THIS supplements what we wrote here, in which we reported about four bills pending in the Texas legislature regarding creationism and the fate of the Texas Board of Education — the BOE.
That was followed by this post, about a Wall Street Journal article which mentioned additional bills of interest. Unfortunately, the Journal article didn’t mention the numbers of those bills or their sponsors, so we couldn’t identify them. We still can’t, but we’ve learned of yet another.
The Dallas Morning News has an article entitled: Sen. Seliger: No sex in my bill. It’s a very brief article, which we’ll copy in its entirety, with bold added by us:
Sen. Kel Seliger made it clear Tuesday that his bill stripping textbook review powers from the State Board of Education avoids the controversy that has surrounded the board — including old, unfounded accusations that some Democrats were pushing for sex education in elementary schools. Seliger’s assertion came after another sponsor of the bill, Sen. Kip Averitt of Waco, said during a meeting of a senate committee he was tired of the partisan bickering and infighting on the board.
“All I hear is that Republicans want to push their religious views into the curriculum and Democrats want to teach our children how to masturbate,” Averitt said, referring to recurring criticism of the two factions by special interest groups. Not missing a chance to promote his legislation, Seliger quickly remarked, “There’s none of that in this bill” — prompting laughter from other senators and the audience.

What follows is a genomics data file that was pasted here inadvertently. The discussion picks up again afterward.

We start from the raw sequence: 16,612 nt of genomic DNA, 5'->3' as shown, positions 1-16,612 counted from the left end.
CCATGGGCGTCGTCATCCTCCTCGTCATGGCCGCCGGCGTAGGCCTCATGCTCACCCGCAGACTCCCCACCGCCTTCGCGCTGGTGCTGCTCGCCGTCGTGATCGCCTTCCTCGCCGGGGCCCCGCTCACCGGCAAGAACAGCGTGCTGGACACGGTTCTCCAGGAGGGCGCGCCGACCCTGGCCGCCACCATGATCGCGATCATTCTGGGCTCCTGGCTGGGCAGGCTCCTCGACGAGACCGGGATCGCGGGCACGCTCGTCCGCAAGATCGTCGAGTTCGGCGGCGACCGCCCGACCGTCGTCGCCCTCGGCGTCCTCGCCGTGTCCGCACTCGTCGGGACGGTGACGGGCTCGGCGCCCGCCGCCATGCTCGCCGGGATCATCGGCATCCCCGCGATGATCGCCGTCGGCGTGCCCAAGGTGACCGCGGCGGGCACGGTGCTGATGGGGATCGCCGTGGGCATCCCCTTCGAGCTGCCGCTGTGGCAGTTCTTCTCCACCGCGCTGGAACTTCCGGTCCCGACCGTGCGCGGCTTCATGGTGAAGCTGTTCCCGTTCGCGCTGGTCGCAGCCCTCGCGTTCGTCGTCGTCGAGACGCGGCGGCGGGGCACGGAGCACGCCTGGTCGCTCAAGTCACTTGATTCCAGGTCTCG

Your Curmudgeon isn’t interested in legislation about sex education, but we were delighted to learn that Senator Kel Seliger was the sponsor of another bill affecting the Texas Board of Education. Unlike the sponsors of some anti-BOE legislation, Seliger is a Republican. That’s a welcome touch of bi-partisan reaction against the creationism of the Republican-dominated BOE.
With the information provided by the Dallas Morning News — Seliger’s name — we located SB 2275, “Relating to the adoption of the public school curriculum and textbooks; transferring authority from the State Board of Education to the commissioner of education.” The text of the bill is here.
Seliger’s bill was filed on 13 March and referred to the Education Committee. A hearing was s scheduled for 14 April, but we don’t have any news about that. There is no companion bill in the House.
Update: Here’s a story on the 14 April hearing: Texas lawmakers debate stripping education board of authority over curriculum, textbooks. The committee didn’t vote on the bill.
This doesn’t seem like it’s one of the bills mentioned by the Journal, so those are still unknown to us. But there seems to be a lot of unrest in the Texas legislature. This tale is far from over.
This session of the Texas legislative session adjourns 01 June.
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